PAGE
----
Elderly Nutrition – One Size Does Not Fit All

Elderly nutrition can be a delicate matter. Stuff happens, and often suddenly, as we age. (And the word “age” can be relative). We can be catapulted into health and wellness issues beyond our comfort zone. What does nutrition have to do with any of that? And what are the guidelines now?

The old USDA Food Chart with nutrition food values, from 1992, was devised on the premise that one size fits all. Then they realized, not so. And revised the whole chart in 2005 to help individuals evaluate themselves and their diet according to more complex criteria. This becomes especially important for the elderly. So important, that I felt compelled to write an article on nutrition and how it impacts seniors. (And nowadays, seniors are defined at anyone 50 an over!). We have young-old (till age 75). And we have old-old (after age 75). So I guess that means we need to pay attention at a “young-old age.”

There’s a big difference in nutritional needs between a 300 pound, 80-year old male in a wheelchair; and a spry 92-year old, 110 pound female who actively gets around with a walker. There are a myriad of differences here, not only with gender, weight and age, but especially with health. One’s particular ailments can, of course, necessitate specific diet and nutrition needs. This we know. This can become so complex a doctor or nutritionist may need to become involved. But then…you have to get the person to eat it. Consistently.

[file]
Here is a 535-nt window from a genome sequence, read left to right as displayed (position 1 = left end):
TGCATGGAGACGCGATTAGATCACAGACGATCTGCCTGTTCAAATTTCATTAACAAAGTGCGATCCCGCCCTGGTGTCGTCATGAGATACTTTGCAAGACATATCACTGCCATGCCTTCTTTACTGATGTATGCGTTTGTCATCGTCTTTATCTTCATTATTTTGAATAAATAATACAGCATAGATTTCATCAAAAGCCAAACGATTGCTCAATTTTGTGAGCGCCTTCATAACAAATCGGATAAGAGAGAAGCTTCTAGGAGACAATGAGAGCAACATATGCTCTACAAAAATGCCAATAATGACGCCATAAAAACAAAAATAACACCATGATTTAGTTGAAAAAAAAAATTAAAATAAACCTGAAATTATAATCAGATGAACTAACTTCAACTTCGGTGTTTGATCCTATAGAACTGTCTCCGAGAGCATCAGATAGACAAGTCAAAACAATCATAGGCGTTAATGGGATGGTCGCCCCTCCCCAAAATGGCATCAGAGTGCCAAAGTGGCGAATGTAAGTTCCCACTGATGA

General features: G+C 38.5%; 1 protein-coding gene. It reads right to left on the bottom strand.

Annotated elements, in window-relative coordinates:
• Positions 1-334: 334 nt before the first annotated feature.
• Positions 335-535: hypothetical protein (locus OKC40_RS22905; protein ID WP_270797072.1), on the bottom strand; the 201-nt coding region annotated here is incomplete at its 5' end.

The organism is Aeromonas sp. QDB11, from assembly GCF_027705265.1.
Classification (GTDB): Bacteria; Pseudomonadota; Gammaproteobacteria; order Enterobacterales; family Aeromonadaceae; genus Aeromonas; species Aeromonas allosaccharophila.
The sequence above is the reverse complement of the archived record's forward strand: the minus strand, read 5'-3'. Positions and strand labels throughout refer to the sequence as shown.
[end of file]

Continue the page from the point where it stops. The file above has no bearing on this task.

One fact does remain – we all need these nutrients:  vitamins, minerals, proteins, good fats and carbs, and good stuff like antioxidants to ward off disease (like cancer), and those now-famous Omega 3 fatty acids to do the same, and to maintain healthy heart, structures, and brain. These are nutrition facts we know for sure. And it is easy to find the appropriate food groups.

But what if someone just doesn’t want to eat much anymore? What if they just want to nibble and snack? What if they’re alone and don’t feel like cooking and can’t get to the store? Or their food is going bad in the fridge and they don’t know it (maybe vision problems) and family does not check? What if they just don’t care about all that nutrition stuff. What if they question, why is nutrition important. What if at their age, they just want to eat what they want to eat. What if?

It is a common problem, according to the USDA, for the elderly to require “nutritional intervention” due to malnutrition, or being borderline. Especially for those who live alone or feel isolated, even though surrounded by other people. It is one of the major elderly nutrition problems. Malnutrition is very quiet and secret. It sound so….extreme.  Alarming. And it can have extensive health implications. Sometimes permanent. But what does it really mean?

According to one official definition, malnutrition is “a state of poor nutrition; can result from insufficient or excessive or unbalanced diet or from inability to absorb foods.” When you put it that way, it sounds pretty basic. Something we can relate to.

For these loved ones, getting on the right track with nutrition is even more vital. It can be a matter of life and death. Or life with suffering. It means paying attention to our elderly’s’ eating. To all the food groups, especially and including in their snacking. Because that is what a lot of elderly do a lot of. If you’d like some eye-opening articles on nutrition topics for seniors and baby boomersArticle Search, see  Elderly Nutrition.




Mary Schulte is the founder of ElderOneStop, LLC and www.elder-one-stop.com specializing in one-stop resources and information for seniors and baby boomers — including health, caregiving, nutrition, activities, retirement, housing, travel, and more. A free newsletter is available, as well as a web site subscription. And be sure to check out our Forums to see what others are sharing!

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